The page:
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Poster Display session 1

1784 - Clinical predictors for analgesic response to radiotherapy in patients with painful bone metastases


28 Sep 2019


Poster Display session 1


End-of-Life Care

Tumour Site


Ragnhild Habberstad


Annals of Oncology (2019) 30 (suppl_5): v661-v666. 10.1093/annonc/mdz261


R. Habberstad1, T.C. Frøseth1, N. Aass2, E. Bjerkeset3, T. Abramova4, E. Garcia-Alonso5, M. Caputo6, R. Rossi7, J.W. Boland8, C. Brunelli9, J. Lund10, S. Kaasa11, P. Klepstad12

Author affiliations

  • 1 European Palliative Care Research Centre (prc), Department Of Clinical And Molecular Medicine, Norwegian University of Science and Technology and St. Olavs hospital, NO-7491 - Trondheim/NO
  • 2 European Palliative Care Research Centre (prc), Department Of Oncology, Oslo University Hospital, and Institute of Clinical Medicine, 0423 - Oslo/NO
  • 3 European Palliative Care Research Centre (prc), Department Of Oncology, Oslo University Hospital, and Institute of Clinical Medicine, 4956 - Nydalen/NO
  • 4 Dept. Oncology, Ålesund Hospital, Møre And Romsdal Hospital Trust, Ålesund, Norway, Ålesund Hospital, Møre and Romsdal Hospital Trust, Ålesund/NO
  • 5 Radiation Oncology Department, Arnau de Vilanova University Hospital, Lleida/ES
  • 6 Radiation Oncology 1, Palliative Care Pain Therapy And Rehabilitation, Fondazione IRCCS Istituto Nazionale dei Tumori, Milan/IT
  • 7 Palliative Care And Pain Therapy Unit, Istituto Scientifico Romagnolo per lo Studio e la Cura dei Tumori (IRST) IRCCS, Meldola/IT
  • 8 Palliative Care Research Centre, Hull York Medical School, Wolfson University of Hull, Hull/GB
  • 9 Palliative Care, Pain Therapy And Rehabilitation Unit, Fondazione IRCCS Istituto Nazionale dei Tumori, Milano/IT
  • 10 Department Of Oncology And Department Of Health Sciences, Ålesund hospital and Faculty of Medicine and Health Sciences, Ålesund/NO
  • 11 Oncology, Oslo University Hospital, 424 - Oslo/NO
  • 12 Department Of Anesthesiology And Intensive Care Medicine, St Olavs hospital, Trondheim University Hospital, Trondheim/NO


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Abstract 1784


Radiationtherapy (RT) provide pain reduction in about 60% of patients with painful bone metastases. Studies have identified demographic and clinical characteristics to predict RT response, but no model is clinical useful. Tumor characteristics and inflammation can influence cancer induced bone pain, but the association with RT response are not studied. We test if tumor characteristics and the inflammation marker CRP improve prediction of RT response.


We included adult patients receiving RT for painful bone metastases in a multicenter, multinational longitudinal observational study. The primary endpoint was analgesic response within 8 weeks after RT defined according to current guidelines. Seventeen independent potential predictor variables assessed at baseline included patient demographics, RT administration, pain characteristics and treatment, cancer diagnosis, tumor characteristics, depression and inflammation (CRP). Multivariate logistic regression analysis with multiple imputation of missing data were applied to identify predictors of RT response. Results are reported as odds ratios (OR) and 95% confidence intervals (CI).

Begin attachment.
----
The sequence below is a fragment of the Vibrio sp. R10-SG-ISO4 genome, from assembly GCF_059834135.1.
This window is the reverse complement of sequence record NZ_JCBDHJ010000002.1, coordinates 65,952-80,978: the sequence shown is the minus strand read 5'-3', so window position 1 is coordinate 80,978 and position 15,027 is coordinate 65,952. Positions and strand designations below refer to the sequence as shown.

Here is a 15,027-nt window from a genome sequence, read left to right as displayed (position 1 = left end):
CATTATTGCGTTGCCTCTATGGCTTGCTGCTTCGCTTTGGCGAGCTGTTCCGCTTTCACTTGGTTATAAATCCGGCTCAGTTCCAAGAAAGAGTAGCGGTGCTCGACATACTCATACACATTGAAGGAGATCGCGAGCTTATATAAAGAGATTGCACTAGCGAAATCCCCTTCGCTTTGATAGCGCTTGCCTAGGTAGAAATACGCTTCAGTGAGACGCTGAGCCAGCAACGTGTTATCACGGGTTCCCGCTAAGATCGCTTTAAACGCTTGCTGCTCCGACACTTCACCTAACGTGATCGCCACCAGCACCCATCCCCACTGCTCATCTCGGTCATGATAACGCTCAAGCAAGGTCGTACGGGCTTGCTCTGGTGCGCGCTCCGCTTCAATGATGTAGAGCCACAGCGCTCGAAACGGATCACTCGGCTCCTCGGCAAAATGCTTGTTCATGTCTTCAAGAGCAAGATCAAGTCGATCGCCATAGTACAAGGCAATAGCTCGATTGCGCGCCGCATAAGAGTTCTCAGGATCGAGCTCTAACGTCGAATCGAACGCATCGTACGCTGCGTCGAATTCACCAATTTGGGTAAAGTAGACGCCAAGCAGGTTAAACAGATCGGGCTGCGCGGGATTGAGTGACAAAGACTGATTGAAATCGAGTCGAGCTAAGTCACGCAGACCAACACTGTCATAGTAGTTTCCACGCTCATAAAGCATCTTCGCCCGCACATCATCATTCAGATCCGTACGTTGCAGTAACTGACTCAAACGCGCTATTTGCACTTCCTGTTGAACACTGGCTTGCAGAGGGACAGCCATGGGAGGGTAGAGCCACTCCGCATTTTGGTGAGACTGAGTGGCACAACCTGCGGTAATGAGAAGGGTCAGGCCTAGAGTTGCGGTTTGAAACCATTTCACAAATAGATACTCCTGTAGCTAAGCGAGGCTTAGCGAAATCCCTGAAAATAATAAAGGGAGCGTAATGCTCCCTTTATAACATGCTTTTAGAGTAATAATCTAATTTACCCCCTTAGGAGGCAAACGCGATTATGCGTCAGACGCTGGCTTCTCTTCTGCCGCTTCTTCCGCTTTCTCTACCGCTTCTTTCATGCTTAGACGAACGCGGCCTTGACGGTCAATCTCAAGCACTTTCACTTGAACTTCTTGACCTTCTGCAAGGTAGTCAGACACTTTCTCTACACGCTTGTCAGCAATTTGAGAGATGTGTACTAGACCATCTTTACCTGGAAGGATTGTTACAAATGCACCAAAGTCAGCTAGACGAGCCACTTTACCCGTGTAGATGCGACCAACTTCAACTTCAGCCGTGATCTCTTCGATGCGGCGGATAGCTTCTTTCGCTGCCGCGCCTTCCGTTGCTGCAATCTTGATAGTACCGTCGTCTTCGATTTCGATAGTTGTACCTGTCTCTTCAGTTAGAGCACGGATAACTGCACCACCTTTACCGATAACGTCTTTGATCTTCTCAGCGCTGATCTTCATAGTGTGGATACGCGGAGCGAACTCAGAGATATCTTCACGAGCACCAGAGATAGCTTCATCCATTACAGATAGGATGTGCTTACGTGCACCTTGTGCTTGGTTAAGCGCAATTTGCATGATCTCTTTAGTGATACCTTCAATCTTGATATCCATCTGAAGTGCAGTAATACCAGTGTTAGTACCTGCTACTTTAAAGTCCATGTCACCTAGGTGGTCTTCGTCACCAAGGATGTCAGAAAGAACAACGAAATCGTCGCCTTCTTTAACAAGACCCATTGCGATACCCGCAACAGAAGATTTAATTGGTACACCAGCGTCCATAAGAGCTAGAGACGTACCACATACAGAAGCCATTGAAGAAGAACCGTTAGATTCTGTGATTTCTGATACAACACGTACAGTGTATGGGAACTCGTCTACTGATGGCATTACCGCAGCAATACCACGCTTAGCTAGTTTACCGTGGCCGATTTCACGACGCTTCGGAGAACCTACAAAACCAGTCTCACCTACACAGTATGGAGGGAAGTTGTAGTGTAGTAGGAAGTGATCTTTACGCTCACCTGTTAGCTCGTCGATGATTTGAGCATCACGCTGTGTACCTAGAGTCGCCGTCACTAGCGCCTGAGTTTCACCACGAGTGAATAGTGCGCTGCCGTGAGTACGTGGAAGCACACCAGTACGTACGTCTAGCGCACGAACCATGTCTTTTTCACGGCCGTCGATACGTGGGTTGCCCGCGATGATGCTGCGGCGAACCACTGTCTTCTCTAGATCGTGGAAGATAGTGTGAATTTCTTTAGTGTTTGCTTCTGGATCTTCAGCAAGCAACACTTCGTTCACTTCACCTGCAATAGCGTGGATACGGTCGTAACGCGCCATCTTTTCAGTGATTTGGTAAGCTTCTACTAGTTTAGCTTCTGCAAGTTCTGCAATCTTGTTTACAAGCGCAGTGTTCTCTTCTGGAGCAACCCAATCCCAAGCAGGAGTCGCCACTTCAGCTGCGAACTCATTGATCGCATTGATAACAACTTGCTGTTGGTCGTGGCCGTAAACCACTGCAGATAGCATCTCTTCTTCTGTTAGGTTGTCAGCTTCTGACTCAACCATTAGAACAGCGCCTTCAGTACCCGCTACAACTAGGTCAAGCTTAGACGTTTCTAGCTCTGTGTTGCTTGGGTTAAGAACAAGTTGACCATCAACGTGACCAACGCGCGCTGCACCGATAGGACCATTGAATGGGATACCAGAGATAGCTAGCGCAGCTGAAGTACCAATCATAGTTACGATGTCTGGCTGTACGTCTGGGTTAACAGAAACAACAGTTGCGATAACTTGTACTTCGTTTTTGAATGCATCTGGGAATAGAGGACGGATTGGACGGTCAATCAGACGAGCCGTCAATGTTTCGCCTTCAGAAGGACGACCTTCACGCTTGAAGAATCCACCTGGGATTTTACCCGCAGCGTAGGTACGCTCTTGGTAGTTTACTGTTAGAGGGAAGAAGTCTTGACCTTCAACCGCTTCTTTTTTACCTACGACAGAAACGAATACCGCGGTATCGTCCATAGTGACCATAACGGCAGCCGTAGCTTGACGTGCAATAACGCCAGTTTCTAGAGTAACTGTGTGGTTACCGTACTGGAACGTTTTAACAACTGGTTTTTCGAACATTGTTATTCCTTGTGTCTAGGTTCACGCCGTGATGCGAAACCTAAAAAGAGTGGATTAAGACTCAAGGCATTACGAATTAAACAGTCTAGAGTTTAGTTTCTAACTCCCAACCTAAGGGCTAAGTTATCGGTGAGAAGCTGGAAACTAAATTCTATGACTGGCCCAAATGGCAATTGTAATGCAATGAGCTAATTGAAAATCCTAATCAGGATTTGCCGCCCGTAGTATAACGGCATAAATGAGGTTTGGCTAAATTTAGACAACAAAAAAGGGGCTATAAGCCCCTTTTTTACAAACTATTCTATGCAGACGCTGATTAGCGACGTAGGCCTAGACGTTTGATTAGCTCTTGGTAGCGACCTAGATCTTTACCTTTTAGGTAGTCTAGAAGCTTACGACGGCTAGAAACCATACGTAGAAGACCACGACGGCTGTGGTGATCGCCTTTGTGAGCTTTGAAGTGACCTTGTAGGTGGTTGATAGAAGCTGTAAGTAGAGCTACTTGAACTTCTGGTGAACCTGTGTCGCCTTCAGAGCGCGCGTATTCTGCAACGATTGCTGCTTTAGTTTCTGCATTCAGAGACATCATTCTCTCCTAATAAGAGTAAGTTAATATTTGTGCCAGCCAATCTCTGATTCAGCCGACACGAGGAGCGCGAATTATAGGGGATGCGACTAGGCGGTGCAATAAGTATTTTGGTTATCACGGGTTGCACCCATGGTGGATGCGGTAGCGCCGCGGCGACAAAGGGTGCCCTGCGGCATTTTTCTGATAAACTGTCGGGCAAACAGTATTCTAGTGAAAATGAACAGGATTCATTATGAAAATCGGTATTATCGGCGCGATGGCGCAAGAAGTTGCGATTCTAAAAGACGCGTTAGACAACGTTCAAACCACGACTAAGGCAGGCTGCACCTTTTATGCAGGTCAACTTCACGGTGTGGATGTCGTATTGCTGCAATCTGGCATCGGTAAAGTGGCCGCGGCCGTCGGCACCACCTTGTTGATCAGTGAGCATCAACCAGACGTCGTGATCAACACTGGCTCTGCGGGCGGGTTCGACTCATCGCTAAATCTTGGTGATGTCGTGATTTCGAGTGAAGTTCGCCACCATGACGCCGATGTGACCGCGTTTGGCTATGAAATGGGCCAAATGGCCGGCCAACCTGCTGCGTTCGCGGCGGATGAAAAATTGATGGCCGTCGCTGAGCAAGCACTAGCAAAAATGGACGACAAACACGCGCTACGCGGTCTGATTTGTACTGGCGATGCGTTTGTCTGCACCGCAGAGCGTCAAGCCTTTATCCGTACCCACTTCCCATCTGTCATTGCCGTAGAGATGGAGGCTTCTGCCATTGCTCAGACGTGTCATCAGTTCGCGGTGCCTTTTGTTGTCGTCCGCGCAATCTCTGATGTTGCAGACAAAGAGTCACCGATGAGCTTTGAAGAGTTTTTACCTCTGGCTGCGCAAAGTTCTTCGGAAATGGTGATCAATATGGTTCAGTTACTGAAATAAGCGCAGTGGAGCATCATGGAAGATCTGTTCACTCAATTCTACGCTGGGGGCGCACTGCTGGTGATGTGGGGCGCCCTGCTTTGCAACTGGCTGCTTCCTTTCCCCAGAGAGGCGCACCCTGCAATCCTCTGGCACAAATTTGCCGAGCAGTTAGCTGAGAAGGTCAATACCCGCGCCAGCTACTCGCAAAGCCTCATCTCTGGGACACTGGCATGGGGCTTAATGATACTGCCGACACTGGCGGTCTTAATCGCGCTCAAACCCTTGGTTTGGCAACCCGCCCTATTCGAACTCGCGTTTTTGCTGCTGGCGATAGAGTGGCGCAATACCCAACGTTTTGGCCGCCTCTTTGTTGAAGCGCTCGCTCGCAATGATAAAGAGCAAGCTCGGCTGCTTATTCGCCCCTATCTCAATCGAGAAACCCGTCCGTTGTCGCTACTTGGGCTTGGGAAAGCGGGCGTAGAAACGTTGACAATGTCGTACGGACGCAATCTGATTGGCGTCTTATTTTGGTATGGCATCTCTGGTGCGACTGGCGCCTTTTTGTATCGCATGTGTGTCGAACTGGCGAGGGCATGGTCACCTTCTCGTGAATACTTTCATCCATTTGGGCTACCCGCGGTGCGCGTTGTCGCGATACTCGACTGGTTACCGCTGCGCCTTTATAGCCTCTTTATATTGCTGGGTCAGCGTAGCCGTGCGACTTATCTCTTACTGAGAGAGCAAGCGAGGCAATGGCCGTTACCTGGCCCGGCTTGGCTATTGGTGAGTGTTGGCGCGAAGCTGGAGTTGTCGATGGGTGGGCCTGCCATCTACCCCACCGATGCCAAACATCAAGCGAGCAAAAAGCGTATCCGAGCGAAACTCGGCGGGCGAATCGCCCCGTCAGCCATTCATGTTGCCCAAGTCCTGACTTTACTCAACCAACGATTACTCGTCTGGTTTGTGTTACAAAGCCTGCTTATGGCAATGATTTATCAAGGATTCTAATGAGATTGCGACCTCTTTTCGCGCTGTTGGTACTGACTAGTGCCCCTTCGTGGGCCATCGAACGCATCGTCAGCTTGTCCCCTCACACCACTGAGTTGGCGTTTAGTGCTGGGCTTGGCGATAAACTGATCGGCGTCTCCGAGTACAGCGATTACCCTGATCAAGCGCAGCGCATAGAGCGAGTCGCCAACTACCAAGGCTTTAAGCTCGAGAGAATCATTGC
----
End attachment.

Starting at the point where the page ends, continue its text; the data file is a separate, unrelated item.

565 eligible patients were enrolled, 424 patients (75%) had complete data on the variables of interest and multiple imputation allowed the final regression models to be carried out on 513 patients (91%). 232 patients (41%, CI 37%-45%) responded to RT. Higher Karnofsky performance status (OR 1.45, CI 1.21-1.73), breast cancer (OR 2.61, CI 1.20-5.69) and prostate cancer (OR 2.64, CI 1.24-5.63) (compared to GI cancer), presence of soft tissue expansion (OR 1.78, CI 1.13-2.81) and higher maximum pain intensity at the radiated site (OR 1.1, CI 1.00-1.21) were significant predictors of positive RT response, while the use of steroids was a negative predictor (OR 0.62, CI 0.42-0.93). The discriminative ability of the model was moderate, with C-statistics 0.70.


This study supports previous findings that higher performance status, cancer diagnosis and higher baseline pain intensity predict analgesic RT response. The study presents new data showing that presence of soft tissue expansion predicts RT response and that CRP is not significantly associated with analgesic RT response.

Clinical trial identification

NCT02107664 (Date of registration April 8, 2014).

Editorial acknowledgement

Legal entity responsible for the study

Pål Klepstad.


The European Palliative Care Research Centre (PRC).


All authors have declared no conflicts of interest.

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